No, that’s the job of the everyday man. That’s Takamiya’s job, the self-proclaimed average high school student, mundane and featureless in every way. I can’t help but imagine that he’s the character I’m supposed to identify with. But like I’ve said above, that’s not what I’m even looking for. I’m not even looking for a blank slate to which I can project my wishes and fantasies onto. I’m just looking for a human character, but even Takamiya’s thought process is alien to my own.
I guess my problem is that Takamiya asks the wrong questions. For instance, he wonders why someone like Kagari would even concern herself with a guy like him. But existential doubts of one’s self-worth aside, Takamiya isn’t quite “feature-rich” enough. Does it not seem strange that his classmates are so obsessed with Kagari that it seems like a mental sickness? Does he not wonder why people would even bully him for interacting with her? Does he not want to know why he’s simultaneously her master and her princess? Does he not wonder why he’s being attacked by killer robot bunnies? No, he does not wonder about any of these things.
Rather, his questions are of a different sort. Why is she saving me? Why is she walking next to me? Why does she want to have lunch with me? These are questions about one’s place in society, one’s place within the systemic hierarchal structure. But these are the same questions that Kagari’s mindless sycophants share, however, so it’s hard to distinguish Takamiya from the wailing girls other than that he has, presumably, a dick that Kagari is bound by a soon-to-be-revealed contract to revolve around.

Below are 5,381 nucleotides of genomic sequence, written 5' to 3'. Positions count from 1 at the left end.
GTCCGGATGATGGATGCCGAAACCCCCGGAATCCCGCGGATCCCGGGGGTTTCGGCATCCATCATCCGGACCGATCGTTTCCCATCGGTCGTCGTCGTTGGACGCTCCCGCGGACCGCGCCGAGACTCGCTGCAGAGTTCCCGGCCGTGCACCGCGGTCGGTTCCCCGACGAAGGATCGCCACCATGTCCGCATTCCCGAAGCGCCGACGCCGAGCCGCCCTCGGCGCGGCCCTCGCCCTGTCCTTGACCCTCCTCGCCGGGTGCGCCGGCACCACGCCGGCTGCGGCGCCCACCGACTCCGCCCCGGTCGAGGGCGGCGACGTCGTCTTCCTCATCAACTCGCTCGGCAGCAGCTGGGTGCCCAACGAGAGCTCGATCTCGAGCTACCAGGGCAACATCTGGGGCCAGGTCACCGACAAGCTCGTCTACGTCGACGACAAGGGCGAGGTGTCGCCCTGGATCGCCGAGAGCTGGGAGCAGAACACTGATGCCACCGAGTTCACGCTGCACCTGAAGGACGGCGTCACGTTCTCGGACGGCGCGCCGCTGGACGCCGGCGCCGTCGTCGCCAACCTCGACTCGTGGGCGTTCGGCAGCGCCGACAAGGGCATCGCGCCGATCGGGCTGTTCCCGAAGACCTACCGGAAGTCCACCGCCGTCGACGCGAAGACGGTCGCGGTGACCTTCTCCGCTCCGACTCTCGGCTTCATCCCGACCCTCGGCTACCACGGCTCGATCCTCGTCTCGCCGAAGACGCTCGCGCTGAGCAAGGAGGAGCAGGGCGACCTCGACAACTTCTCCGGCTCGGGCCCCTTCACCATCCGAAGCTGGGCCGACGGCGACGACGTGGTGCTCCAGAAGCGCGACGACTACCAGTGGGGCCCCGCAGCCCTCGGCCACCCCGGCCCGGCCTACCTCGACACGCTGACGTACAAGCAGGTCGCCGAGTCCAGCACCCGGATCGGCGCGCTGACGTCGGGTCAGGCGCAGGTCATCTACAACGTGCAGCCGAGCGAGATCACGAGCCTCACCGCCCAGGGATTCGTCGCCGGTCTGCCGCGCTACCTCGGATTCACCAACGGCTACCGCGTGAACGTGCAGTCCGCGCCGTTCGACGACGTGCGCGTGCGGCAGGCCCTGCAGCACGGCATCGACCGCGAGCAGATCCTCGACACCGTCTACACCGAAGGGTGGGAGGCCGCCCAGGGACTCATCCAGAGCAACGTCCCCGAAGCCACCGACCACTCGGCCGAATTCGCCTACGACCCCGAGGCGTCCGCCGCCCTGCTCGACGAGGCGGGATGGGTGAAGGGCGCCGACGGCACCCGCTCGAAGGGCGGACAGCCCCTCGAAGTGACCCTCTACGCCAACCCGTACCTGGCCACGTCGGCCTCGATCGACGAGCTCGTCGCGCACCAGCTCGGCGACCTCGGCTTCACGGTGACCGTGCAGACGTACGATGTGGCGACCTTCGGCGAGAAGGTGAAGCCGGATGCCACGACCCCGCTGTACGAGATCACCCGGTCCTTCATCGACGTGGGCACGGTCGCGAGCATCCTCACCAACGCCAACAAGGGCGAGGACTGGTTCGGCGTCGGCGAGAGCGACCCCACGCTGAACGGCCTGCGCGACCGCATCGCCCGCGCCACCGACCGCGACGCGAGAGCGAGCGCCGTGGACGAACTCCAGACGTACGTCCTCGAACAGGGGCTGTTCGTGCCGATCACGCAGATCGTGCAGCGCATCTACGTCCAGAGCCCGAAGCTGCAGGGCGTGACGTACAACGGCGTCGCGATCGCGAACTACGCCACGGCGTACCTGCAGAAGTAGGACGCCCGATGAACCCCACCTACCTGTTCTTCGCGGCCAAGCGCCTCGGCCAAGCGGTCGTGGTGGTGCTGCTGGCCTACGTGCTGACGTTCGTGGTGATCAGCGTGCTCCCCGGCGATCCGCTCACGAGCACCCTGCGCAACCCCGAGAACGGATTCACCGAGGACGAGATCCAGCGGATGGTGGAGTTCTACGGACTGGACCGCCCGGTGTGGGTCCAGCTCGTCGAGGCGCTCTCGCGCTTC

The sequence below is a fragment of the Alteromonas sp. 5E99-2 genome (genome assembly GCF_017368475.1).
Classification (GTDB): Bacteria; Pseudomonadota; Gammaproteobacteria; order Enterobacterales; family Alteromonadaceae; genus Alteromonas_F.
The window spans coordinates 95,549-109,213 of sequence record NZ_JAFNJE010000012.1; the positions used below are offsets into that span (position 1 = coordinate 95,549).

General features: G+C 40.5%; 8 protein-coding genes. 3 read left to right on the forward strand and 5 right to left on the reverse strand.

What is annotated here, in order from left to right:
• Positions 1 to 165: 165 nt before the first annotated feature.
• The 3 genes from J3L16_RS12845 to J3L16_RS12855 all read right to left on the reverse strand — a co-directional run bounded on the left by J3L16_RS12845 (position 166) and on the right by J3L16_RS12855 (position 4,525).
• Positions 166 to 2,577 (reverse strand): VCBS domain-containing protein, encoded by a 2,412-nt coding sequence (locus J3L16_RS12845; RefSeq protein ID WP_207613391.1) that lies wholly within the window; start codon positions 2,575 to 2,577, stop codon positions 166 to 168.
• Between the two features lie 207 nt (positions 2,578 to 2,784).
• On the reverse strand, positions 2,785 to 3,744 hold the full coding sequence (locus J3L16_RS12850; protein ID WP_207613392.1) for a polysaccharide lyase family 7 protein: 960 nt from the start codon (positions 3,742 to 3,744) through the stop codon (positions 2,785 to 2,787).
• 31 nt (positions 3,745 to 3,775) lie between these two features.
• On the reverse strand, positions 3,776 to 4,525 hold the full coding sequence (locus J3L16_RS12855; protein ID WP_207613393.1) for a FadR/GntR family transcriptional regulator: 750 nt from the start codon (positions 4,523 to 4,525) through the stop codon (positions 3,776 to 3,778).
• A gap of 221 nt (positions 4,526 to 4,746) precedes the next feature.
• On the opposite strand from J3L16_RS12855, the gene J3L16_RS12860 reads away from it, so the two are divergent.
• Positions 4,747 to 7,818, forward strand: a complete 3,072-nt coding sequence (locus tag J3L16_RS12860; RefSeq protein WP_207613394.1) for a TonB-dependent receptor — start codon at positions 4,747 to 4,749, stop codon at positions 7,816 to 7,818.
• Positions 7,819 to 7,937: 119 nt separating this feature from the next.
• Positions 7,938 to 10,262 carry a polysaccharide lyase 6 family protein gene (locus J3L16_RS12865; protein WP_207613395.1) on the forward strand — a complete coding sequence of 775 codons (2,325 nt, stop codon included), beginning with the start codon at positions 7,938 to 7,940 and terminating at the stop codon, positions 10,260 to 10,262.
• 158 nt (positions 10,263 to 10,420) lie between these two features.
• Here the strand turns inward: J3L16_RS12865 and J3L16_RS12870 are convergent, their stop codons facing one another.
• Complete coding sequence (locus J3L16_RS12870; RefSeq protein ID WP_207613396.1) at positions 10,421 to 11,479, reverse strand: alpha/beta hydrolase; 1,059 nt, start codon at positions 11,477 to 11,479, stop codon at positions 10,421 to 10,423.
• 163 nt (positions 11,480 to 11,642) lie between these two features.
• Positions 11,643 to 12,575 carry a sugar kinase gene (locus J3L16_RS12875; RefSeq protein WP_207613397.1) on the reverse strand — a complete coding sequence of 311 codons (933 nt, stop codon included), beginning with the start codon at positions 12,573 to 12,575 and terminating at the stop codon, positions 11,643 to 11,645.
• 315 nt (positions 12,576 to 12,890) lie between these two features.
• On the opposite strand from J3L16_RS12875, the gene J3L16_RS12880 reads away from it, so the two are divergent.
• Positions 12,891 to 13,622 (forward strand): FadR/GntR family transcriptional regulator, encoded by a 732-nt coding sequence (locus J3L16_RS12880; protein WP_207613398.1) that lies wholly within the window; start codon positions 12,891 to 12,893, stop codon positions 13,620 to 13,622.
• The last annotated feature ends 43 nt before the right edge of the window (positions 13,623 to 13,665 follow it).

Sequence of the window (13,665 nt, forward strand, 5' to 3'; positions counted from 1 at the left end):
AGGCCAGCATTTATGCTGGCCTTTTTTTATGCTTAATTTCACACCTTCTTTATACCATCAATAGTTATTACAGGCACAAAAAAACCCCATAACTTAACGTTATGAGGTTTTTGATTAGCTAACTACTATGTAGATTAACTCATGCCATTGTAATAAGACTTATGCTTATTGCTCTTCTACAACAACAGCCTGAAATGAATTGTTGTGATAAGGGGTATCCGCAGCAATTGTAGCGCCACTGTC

Takamiya is special in his not-so-special sort of way: an average high school boy that our hime-sama dotes upon for reasons currently unknown. It is a fact which is apparently much to everyone else’s chagrin. And its his utter lacking of any sort of distinguishing feature that ultimately dehumanizes him. It would be all too human for Kagari to attach herself to him if he had any sort of talent or skill of note. If he even had a great personality, even. Perhaps it will be revealed that he is caring, funny, sensitive, heroic, whatever, but even if this is to be the case, the reality is that Takamiya has nothing to offer now. He’s just an object that the plot has designated as “valuable,” and thus Kagari finds herself bound to him.
So I guess it’s natural, especially within the context of Japanese society, that Takamiya only concerns himself with the propriety of his “how-dare-he” existence adjacent to Kagari’s own existence. But while that’s depressing in a sort of way, it doesn’t make him relatable to me. He is alien to me.
And that’s my roundabout explanation for why this anime is so goddamn boring.